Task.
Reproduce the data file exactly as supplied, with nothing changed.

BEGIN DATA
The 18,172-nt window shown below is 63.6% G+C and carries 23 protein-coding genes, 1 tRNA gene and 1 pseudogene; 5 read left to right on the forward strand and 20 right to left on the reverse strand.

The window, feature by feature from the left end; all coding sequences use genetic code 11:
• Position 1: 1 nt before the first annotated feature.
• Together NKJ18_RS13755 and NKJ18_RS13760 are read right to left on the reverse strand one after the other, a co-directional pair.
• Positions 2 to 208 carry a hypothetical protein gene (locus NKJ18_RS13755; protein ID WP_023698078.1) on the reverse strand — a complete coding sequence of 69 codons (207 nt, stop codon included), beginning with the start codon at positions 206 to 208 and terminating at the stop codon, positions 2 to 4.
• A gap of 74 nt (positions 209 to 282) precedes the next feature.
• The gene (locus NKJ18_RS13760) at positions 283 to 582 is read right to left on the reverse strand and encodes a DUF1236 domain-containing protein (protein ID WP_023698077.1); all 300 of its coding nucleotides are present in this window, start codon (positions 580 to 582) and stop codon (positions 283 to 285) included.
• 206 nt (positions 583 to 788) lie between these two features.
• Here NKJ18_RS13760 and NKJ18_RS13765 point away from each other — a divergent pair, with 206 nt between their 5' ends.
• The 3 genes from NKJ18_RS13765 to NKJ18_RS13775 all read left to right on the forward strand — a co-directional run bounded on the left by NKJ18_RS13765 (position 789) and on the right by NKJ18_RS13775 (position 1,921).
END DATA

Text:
The 18,172-nt window shown below is 63.6% G+C and carries 23 protein-coding genes, 1 tRNA gene and 1 pseudogene; 5 read left to right on the forward strand and 20 right to left on the reverse strand.

The window, feature by feature from the left end; all coding sequences use genetic code 11:
• Position 1: 1 nt before the first annotated feature.
• Together NKJ18_RS13755 and NKJ18_RS13760 are read right to left on the reverse strand one after the other, a co-directional pair.
• Positions 2 to 208 carry a hypothetical protein gene (locus NKJ18_RS13755; protein ID WP_023698078.1) on the reverse strand — a complete coding sequence of 69 codons (207 nt, stop codon included), beginning with the start codon at positions 206 to 208 and terminating at the stop codon, positions 2 to 4.
• A gap of 74 nt (positions 209 to 282) precedes the next feature.
• The gene (locus NKJ18_RS13760) at positions 283 to 582 is read right to left on the reverse strand and encodes a DUF1236 domain-containing protein (protein ID WP_023698077.1); all 300 of its coding nucleotides are present in this window, start codon (positions 580 to 582) and stop codon (positions 283 to 285) included.
• 206 nt (positions 583 to 788) lie between these two features.
• Here NKJ18_RS13760 and NKJ18_RS13765 point away from each other — a divergent pair, with 206 nt between their 5' ends.
• The 3 genes from NKJ18_RS13765 to NKJ18_RS13775 all read left to right on the forward strand — a co-directional run bounded on the left by NKJ18_RS13765 (position 789) and on the right by NKJ18_RS13775 (position 1,921).